You would imagine that, along with a reasonable level of fitness, the main attribute for making a trip to the bell tower of the magnificent St Magnus Cathedral would be a head for heights.
But as it turns out, the ability to handle enclosed spaces is more of an issue.
I’m halfway up the final section of the increasingly narrow spiral staircase. As I move tentatively upwards, I place my feet on the ever-smaller steps, hands gripping tightly to the rough jute rope, when the rucksack on my back suddenly jams, caught fast by the soft, red sandstone closing in on all sides. Momentarily I’m stuck, unable to move either upwards or downwards.
The sensation is more akin to descending into a network of caves in the earth’s crust than ascending towards the heavens.
“It is a bit of a warren of corridors and stairs,” laughs Leslie Burgher. “It gets narrower and steeper the higher you get.”
Leslie is one of six volunteers that take it in turn to ascend these steps every week, ringing the cathedral’s three great bells as the congregation gathers below for their Sunday service. The system for bellringing at St Magnus is a little different to how we’re used to seeing it portrayed in popular culture, as Leslie explains.
“The traditional way of ringing, in an English church in particular, is the bell swings and the clappers stay still. That’s what makes the noise. Then you see the rope flying up and down, which is always used to comedy effect to hoist people in the air.
“But this is quite different. The bell is fixed and hangs there, and the clapper is pulled against a rope tied to the wall. It means that one person can ring the three bells at once - one with your foot and one with each hand.”
Doing this involves sitting in a large wooden chair, of sorts. It has the appearance of some piece of medieval torture apparatus. Leslie takes his seat, grips the ropes, places his right foot on the wooden pedal connected to the third rope, and begins.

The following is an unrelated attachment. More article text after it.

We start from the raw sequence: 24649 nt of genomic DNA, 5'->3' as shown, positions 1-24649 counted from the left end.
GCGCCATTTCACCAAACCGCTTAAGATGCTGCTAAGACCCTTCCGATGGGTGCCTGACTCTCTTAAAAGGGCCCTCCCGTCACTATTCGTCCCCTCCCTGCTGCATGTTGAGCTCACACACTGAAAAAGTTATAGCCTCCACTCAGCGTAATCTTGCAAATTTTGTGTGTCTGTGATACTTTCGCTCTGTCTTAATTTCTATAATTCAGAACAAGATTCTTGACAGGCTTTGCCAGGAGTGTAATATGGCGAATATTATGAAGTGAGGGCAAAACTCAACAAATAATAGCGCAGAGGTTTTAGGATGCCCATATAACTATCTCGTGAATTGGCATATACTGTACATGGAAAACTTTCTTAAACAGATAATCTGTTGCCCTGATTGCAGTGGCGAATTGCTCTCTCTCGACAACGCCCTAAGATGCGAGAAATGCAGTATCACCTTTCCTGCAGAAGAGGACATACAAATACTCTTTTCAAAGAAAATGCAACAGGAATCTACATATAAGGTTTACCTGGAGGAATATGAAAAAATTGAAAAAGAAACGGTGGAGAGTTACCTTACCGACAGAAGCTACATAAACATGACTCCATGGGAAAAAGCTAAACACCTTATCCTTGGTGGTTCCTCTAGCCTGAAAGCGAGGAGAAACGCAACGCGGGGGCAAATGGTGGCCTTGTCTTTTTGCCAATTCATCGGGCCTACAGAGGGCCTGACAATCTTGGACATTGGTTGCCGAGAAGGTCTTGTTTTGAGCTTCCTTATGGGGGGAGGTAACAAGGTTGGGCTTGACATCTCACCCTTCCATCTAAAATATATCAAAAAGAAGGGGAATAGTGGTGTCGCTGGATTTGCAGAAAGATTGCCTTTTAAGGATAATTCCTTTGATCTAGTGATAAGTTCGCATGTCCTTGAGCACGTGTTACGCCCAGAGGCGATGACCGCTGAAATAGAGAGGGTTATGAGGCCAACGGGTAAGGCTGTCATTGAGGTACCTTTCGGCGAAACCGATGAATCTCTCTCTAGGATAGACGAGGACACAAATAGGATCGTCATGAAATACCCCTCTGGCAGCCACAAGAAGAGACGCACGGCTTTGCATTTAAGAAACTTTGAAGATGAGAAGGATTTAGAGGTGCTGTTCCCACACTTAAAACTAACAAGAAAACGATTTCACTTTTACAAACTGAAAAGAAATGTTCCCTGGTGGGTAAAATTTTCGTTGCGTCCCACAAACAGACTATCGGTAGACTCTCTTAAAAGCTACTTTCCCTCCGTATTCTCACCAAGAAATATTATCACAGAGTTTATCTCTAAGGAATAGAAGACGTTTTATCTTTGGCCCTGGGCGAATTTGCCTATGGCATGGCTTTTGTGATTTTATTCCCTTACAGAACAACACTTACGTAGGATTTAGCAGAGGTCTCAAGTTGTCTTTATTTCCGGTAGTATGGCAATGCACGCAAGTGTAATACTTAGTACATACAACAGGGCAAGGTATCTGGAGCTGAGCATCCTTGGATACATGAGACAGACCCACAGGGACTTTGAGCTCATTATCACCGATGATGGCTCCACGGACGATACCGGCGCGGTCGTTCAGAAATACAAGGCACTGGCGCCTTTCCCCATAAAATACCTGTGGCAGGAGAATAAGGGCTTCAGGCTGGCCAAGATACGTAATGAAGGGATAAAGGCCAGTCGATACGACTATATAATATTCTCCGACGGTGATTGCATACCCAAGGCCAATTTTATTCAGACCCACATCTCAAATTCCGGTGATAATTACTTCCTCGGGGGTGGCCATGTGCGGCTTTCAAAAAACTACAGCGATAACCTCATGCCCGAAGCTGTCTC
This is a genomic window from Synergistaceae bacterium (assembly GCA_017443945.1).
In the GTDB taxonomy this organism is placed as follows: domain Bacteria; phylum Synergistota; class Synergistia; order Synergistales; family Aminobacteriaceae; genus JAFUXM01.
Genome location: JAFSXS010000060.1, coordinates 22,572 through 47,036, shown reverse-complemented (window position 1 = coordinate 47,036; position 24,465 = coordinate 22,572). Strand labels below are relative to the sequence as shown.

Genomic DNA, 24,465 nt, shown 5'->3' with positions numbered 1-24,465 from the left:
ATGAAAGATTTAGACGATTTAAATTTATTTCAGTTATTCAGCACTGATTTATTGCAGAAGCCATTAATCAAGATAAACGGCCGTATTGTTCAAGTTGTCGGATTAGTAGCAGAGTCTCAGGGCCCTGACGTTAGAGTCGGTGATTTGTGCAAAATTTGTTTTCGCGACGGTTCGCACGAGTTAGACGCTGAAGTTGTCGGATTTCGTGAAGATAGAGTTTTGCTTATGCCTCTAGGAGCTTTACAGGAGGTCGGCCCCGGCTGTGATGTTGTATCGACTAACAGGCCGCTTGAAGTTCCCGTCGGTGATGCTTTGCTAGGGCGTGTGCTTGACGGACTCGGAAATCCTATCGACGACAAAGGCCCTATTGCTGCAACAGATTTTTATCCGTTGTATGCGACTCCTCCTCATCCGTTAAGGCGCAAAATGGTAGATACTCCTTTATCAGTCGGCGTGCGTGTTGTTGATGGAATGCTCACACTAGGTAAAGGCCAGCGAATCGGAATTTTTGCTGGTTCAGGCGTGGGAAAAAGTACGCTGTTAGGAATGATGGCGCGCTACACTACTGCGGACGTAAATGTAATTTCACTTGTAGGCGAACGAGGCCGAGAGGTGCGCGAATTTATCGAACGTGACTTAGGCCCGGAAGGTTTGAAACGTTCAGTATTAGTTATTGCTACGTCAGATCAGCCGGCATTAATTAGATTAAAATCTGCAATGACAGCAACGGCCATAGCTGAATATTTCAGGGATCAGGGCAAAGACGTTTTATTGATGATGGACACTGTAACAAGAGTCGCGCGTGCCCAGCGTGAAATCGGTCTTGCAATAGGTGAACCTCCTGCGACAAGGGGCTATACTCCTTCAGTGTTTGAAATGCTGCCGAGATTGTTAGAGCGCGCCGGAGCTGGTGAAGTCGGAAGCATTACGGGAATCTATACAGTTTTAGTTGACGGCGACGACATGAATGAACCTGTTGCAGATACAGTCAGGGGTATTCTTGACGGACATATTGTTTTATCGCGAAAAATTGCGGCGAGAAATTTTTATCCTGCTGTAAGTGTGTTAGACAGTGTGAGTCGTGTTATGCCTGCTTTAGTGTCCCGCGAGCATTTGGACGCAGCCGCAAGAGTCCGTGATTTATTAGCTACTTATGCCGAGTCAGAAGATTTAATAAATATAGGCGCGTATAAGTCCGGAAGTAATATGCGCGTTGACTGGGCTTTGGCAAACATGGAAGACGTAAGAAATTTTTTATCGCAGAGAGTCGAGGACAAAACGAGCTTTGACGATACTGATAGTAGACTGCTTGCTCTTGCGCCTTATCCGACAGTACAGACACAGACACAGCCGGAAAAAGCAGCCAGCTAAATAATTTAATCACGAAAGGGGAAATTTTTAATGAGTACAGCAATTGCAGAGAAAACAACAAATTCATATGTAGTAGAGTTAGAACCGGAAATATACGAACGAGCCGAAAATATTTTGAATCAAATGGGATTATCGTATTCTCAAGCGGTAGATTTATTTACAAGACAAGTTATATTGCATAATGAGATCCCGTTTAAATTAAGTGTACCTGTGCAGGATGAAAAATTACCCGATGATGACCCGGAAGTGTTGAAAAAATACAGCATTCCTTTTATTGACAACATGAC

The Sunday bells start slowly, a single chime every ten seconds. Gradually the three bells are rung in faster and more complex patterns. The noise in the tower is apocalyptic. The deep resonances of each bell setting up waves of sound that jar with opposing soundwaves, creating regular and violent distortions. This is a sound best appreciated from ground-level – which is exactly as it’s meant to be.
The entire sequence takes around fifteen minutes and appears physically demanding “It’s a reasonable workout,” jokes Leslie. “I always say that it's just as well that you don't have to go up the stairs at the end of it. Gravity helps on the way back down.”
The hand-ringing of the bells has only just restarted, following Covid restrictions. "In March 2020, I rang the bells on the Sunday morning and then within a few days we were in lockdown and there were no services in the cathedral for quite some time,” explains Leslie.
“Gradually services came back in reduced form, and they’ve grown, and just recently it's been decided to restart bell-ringing. So, I had the good fortune to again be the first bell-ringer after lockdown.”
The cathedral bells haven’t been entirely quiet, of course. The wonderfully archaic-looking automated system ensures they ring on the hour and every quarter hour throughout the day.
And during lockdown the traditional evening curfew bells seemed to carry an extra poignancy as they resonated across the near silent streets and rooftops of the town - simultaneously reminding us of the temporary restrictions on our lives, but also the deep history of resilience, fortitude and common good that this great Norse cathedral represents.
For Leslie, who’s rung these bells since he was a schoolboy, it’s good to be back in this lofty belfry. “It was a bit emotional, and I felt a little bit rusty with it all. But it's funny how the muscle memory comes back, and you find your way into the rhythms.
“It's something amazingly special. Every Sunday morning you think these bells have been here for almost 600 years, and you’re just the latest in a long line of those who have rung people into the church on a Sunday morning. It’s an amazing thing to do.”